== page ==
What I did when I learned my crush didn’t like me back

When I was sixteen I became obsessed with a boy whose name I no longer remember. He was smart and funny and did impressions of David Letterman before any of us knew who David Letterman was, and long before we knew David Letterman was sleeping with women only slightly older than we were.

He didn’t like me, not that way, but small details that would connect me to reality didn’t matter in that moment. I was sixteen. My mom was gone, helping my grandmother die. We were moving out of state in a matter of weeks. I was looking for love in all the wrong places because I didn’t know yet that every place is the wrong place to look for love except inside your self.

When we were cast opposite one another in the school play (his Charlie Brown to my Lucy) I was sure it was a sign. So I started stalking this Boy of My Dreams (hereafter known as the BOMD). I started going to Taco Time instead of Tasty Freeze for lunch, because the BOMD ate at Taco Time. Crisp Meat burritos still taste like longing to me. I watched late-night TV, staying up way to late even though it’s almost physically impossible for me to sleep in. The dark circles under my eyes made my mom wonder if I was anemic. I even befriended another girl in the jazz choir so she could give me intel about the BOMD’s out of school activities, most of which seemed to be church-related.

She’s the one who told me about the dances. The teens who went to his church had dances nearly every weekend. Looking back they were probably just a way for the adults to try to keep the kids from fraternizing with, and especially dating, heathen kids like me. Also, they were probably hoping to keep them away from the parties where they might be tempted by the sex, drugs, and rock and roll the rest of us reportedly drenched ourselves in daily. But this girl told me the dances were fun and that the BOMD attended pretty regularly. Then she asked if I wanted to come to one.


I was suddenly invited to the inner circle, thereby giving myself a sure fire way to put myself in the BOMD’s path. So I dressed up, (dresses were required) put on makeup, almost threw up because I was so nervous, and went to the dance. The girl and I danced with the half-dozen or so other kids who showed up, but my eyes rarely left the door. Every time it swung open my breath caught in my throat and I lost the rhythm of whatever parentally-approved Top 40 hit was playing. But every time someone else walked through the door. The BOMD never came to the dance.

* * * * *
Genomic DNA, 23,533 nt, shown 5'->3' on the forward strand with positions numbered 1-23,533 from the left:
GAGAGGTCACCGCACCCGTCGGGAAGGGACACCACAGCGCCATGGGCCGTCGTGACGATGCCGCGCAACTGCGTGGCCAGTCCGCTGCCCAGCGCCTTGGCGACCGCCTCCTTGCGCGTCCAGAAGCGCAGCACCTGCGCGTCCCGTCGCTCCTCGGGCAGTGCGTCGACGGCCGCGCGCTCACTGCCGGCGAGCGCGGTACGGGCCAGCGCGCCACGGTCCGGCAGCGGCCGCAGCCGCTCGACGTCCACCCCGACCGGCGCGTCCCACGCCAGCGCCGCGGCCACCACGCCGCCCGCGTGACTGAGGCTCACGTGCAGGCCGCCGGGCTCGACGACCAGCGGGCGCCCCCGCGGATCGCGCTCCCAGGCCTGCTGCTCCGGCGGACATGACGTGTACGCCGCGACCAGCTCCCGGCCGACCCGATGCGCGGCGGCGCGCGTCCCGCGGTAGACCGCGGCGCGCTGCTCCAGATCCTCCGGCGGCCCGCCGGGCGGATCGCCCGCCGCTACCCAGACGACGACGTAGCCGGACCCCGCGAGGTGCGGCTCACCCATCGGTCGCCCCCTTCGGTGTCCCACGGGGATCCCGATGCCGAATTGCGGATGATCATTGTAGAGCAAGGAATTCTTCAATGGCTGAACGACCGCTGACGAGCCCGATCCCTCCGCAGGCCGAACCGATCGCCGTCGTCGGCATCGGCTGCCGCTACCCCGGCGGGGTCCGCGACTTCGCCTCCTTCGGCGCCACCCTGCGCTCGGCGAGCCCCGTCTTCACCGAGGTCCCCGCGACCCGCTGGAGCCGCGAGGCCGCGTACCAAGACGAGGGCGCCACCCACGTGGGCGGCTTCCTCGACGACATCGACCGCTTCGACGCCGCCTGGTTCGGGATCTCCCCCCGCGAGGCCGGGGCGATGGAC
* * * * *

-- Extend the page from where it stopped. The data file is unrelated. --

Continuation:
So I went to another one. And another. And another. I even threw a rare fit and convinced my mom to let me go out in a snowstorm to attend one of the dances. But he never came. Not to any of them.

By this time the play was over, our family’s move date was looming, and my obsession with the BOMD was at a fever pitch. Most people would have gotten discouraged, or gotten the hint, or gotten a pint of ice cream and called it quits. But my single-mindedness in this area was of a type only experienced by the young and those with undiagnosed OCD tendencies. I was both. And the thing was, he was never unkind, never gave me a single bit of ammo with which to shoot down my own flights of fancy.

One of the last weekends before I moved, our choir went to a regional competition hosted by a nearby college. And on the final night of the festival, there was a dance. I knew this was my last chance, if not to win him over (the time before I moved was probably too short for that) at least to have my dance with him. So I dressed up, I put on makeup, I almost threw up, and I went to the dance. This night, like all the other nights, my eyes were glued to the doors. But this night, unlike all the other nights, the BOMD walked through them. I screwed up my courage and asked him to dance.

“I don’t like you that way,” he said. And he looked like he felt really bad saying it.

I know I felt really bad hearing it.

My blood was thin and hot under my skin, and at my center was a hollow place that could have been air, or explosions or a black hole. He was kind, and it’s not like I didn’t see it coming, but his words were a gently placed bomb that blew apart the imaginary thing I had balanced upon for weeks.

So we didn’t dance. Not together anyway. I stood against the wall for a long time, pulled between the opposing impulses to flee or to fight. In the end I landed somewhere in the middle, pulled there by the thumping bass and the infectious flailing gyrations of my friends. They bounced and swayed and spun and made me aware what I’d be missing if I didn’t join them. I only had a tiny moment left with these people. In a few weeks I’d be living somewhere else, and who knows who I would dance with then? So I danced. Slowly at first, trying very hard to appear effortless. And eventually I danced as hard as I could. And I never looked at the door to see who might come through it. Not once. Not ever again.

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